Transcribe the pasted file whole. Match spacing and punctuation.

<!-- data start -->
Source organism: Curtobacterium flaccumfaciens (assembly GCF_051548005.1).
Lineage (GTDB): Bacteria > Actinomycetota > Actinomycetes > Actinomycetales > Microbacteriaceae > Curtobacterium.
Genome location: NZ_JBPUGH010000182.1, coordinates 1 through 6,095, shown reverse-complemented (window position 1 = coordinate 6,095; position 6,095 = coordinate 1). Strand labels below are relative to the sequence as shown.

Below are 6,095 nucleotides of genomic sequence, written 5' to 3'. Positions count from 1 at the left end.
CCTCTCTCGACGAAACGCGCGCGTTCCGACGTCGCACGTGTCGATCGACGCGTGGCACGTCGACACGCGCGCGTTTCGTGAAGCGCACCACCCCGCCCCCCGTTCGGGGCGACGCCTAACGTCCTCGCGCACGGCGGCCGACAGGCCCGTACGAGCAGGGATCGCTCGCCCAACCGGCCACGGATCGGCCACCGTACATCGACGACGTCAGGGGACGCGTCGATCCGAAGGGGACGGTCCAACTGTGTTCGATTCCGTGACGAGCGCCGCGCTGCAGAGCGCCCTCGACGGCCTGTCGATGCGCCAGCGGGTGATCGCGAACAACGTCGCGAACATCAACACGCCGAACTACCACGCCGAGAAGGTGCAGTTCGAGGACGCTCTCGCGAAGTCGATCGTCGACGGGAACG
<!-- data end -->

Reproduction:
Source organism: Curtobacterium flaccumfaciens (assembly GCF_051548005.1).
Lineage (GTDB): Bacteria > Actinomycetota > Actinomycetes > Actinomycetales > Microbacteriaceae > Curtobacterium.
Genome location: NZ_JBPUGH010000182.1, coordinates 1 through 6,095, shown reverse-complemented (window position 1 = coordinate 6,095; position 6,095 = coordinate 1). Strand labels below are relative to the sequence as shown.

Below are 6,095 nucleotides of genomic sequence, written 5' to 3'. Positions count from 1 at the left end.
CCTCTCTCGACGAAACGCGCGCGTTCCGACGTCGCACGTGTCGATCGACGCGTGGCACGTCGACACGCGCGCGTTTCGTGAAGCGCACCACCCCGCCCCCCGTTCGGGGCGACGCCTAACGTCCTCGCGCACGGCGGCCGACAGGCCCGTACGAGCAGGGATCGCTCGCCCAACCGGCCACGGATCGGCCACCGTACATCGACGACGTCAGGGGACGCGTCGATCCGAAGGGGACGGTCCAACTGTGTTCGATTCCGTGACGAGCGCCGCGCTGCAGAGCGCCCTCGACGGCCTGTCGATGCGCCAGCGGGTGATCGCGAACAACGTCGCGAACATCAACACGCCGAACTACCACGCCGAGAAGGTGCAGTTCGAGGACGCTCTCGCGAAGTCGATCGTCGACGGGAACG